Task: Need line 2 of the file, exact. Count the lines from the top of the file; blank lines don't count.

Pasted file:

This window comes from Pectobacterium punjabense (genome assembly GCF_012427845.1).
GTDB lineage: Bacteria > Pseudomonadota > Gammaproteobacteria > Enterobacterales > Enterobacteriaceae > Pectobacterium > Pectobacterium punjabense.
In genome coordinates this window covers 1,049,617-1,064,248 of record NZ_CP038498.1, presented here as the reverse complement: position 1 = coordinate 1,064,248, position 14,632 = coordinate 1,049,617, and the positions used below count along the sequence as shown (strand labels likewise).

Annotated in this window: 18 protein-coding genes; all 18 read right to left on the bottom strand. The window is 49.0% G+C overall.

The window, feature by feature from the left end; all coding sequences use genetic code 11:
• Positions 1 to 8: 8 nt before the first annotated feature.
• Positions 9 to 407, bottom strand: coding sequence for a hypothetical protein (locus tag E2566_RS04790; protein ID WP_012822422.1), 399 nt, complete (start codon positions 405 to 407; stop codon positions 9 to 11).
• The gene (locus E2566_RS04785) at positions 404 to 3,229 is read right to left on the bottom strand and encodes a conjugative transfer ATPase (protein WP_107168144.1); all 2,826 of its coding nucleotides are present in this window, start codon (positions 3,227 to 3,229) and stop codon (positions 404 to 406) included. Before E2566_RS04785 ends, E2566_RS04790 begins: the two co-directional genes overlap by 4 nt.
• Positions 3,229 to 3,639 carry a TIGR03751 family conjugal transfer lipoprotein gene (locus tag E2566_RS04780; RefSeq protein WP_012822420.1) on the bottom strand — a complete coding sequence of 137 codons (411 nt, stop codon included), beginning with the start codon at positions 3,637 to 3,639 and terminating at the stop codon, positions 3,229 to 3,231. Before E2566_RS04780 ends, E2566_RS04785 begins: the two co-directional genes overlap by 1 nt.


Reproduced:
GTDB lineage: Bacteria > Pseudomonadota > Gammaproteobacteria > Enterobacterales > Enterobacteriaceae > Pectobacterium > Pectobacterium punjabense.